Football Association of Wales chief executive Noel Mooney says UEFA would welcome a British and Irish bid for the 2030 World Cup.
Mooney spent 10 years at UEFA and worked with all 55 European federations in his role as head of strategic development there before joining the FAW in July.
The Irishman’s arrival in Cardiff comes at a time when a feasibility study is assessing whether the UK and Ireland will go ahead with an attempt to host the 2030 World Cup.
While a FIFA feasibility study into shortening the gap between men’s and women’s World Cups from four to two years could potentially muddy the waters over any potential 2030 British and Irish bid, Mooney is confident that UEFA would welcome it.
“We obviously had the Euros semis and the final this year in England,” said Mooney, who led the Football Association of Ireland on secondment for six months in 2019.
“We had Glasgow hosting and nearly Dublin but for the pandemic. I was in Glasgow for some matches and London for the semis and final.
“Anybody who came here could really feel the love for football in the UK. No question about it.”
England hosted the World Cup in 1966 and Mooney said: “I think the time is right (for a British and Irish bid). Having worked in UEFA I know this very well.
“They do see the UK as very much the home of football. People love coming here and feel that football lives here.
“If you look at the concept of the Super League it was the fans in England who quickly said ‘This is not for us’ and that was a sign of how powerful football is – the culture, the heritage.
“It’s the same in Wales and having travelled around the country I’ve been pleasantly surprised how much football is liked here.”
FIFA president Gianni Infantino has promised a “bullet-proof” and “clean” bidding process for the 2030 World Cup after England’s attempt to host the 2018 tournament ended in failure amid allegations of sleaze and corruption.
Russia eventually staged those finals and Qatar gained the rights to 2022 on the same day in December 2010.
If selected as UEFA’s choice for 2030, the UK and Ireland would likely go forward to face a bid from South America – with Uruguay representing a sentimental choice given that it staged the first finals in 1930.
“Let’s see what comes out of the feasibility study but there have been very positive productive discussions between the five associations,” Mooney said.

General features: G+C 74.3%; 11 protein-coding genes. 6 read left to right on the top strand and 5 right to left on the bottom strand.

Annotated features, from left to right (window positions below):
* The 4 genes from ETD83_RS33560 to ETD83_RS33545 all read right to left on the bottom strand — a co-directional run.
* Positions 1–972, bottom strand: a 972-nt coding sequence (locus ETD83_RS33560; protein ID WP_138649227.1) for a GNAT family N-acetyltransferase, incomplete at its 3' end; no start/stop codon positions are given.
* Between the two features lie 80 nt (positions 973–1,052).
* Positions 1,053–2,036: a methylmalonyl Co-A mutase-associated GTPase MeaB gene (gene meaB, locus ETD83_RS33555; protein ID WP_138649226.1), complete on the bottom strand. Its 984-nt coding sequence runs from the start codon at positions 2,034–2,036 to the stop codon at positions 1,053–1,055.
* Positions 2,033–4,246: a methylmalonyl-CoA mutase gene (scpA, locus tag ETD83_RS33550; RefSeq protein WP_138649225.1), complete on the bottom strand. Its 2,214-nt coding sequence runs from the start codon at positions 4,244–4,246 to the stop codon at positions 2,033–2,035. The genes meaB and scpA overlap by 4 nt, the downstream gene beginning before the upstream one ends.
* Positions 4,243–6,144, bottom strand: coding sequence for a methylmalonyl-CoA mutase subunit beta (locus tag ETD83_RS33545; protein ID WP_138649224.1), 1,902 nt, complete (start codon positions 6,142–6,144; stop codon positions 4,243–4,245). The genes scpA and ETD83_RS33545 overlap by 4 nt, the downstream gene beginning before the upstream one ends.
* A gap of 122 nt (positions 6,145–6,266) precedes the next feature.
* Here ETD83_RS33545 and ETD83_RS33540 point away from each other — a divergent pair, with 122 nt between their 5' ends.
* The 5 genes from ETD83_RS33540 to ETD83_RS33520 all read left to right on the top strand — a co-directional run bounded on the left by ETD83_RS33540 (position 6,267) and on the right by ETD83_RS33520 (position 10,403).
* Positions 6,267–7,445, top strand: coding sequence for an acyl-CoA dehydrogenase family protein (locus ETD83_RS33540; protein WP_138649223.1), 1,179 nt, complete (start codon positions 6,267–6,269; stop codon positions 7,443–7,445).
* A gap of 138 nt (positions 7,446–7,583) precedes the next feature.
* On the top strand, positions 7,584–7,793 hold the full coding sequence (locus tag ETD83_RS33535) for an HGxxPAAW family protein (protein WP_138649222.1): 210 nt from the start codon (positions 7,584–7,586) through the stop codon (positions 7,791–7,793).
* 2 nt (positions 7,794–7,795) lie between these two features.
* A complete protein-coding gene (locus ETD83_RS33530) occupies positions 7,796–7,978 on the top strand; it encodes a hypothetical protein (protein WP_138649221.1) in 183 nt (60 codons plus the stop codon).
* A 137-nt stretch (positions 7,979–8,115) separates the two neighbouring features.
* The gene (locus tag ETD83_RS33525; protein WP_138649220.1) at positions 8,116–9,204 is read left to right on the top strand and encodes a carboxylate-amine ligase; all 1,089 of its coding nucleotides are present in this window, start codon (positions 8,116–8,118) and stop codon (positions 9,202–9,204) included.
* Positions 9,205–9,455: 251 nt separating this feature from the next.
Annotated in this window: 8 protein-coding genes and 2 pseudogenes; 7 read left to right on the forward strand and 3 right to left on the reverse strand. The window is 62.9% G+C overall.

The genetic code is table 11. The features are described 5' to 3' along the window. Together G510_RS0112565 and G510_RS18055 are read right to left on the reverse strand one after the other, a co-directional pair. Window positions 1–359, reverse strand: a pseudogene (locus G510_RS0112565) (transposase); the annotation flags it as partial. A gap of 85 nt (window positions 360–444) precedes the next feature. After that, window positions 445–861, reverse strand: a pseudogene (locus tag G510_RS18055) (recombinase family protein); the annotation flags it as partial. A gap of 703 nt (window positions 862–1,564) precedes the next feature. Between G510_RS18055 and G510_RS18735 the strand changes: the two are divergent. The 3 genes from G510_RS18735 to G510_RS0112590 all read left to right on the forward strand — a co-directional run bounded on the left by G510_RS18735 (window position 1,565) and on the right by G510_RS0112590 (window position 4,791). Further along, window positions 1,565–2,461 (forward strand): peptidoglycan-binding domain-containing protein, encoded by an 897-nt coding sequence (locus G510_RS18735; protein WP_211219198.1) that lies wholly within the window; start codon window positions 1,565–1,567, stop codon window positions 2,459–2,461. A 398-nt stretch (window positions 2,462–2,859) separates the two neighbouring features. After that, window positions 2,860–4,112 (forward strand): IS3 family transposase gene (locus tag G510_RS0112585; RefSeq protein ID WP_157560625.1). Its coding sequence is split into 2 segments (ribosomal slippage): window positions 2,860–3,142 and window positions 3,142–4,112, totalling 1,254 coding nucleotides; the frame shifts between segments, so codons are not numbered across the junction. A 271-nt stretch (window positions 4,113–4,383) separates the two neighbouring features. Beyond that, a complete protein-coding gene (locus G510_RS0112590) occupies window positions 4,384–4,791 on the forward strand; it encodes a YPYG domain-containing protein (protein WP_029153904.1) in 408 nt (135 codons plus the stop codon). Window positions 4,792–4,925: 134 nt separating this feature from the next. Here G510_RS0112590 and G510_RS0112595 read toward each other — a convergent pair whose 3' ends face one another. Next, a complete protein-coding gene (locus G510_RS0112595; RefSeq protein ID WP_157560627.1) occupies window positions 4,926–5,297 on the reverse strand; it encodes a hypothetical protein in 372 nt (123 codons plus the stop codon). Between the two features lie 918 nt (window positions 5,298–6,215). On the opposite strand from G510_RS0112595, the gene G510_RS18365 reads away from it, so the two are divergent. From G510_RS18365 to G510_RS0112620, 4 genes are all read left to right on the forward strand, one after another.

“I think it goes in the right direction but let’s see and it’s a volatile time in the global sports market.
“You’ve got talk of a two-year World Cup and there could be something that happens outside our control in terms of formats of competitions and different things.
“We must wait until we have the final plan, but it is pretty clear that it would be good for the islands to host it.”
Mooney was speaking as the FAW has launched a new six-year strategy designed to make Wales a leading football nation by 2026, which will be the association’s 150th anniversary.
The plan entitled ‘Our Wales’ aims to ensure that football continues to grow rapidly, regarding inclusivity, accessibility and success on and off the field.
The FAW wants to increase the number of registered footballers from 90,000 to 120,000, double the size of the women and girl’s game and develop grassroots facilities in line with these targets.
“Alligning with Welsh Government and Sport Wales is paramount for us,” said Mooney.
“We must engage heavily with them to be an extension of what they’re trying to do in the country.
“If they’re looking for a partner to reach all their communities and all socio-demographic parts of Wales then there’s nothing like football to do that.
“The Welsh Government has outlined all their objectives and I’ve read the objectives of Sport Wales.
“By delivering that I strongly believe Wales would be a much healthier and happier country.”
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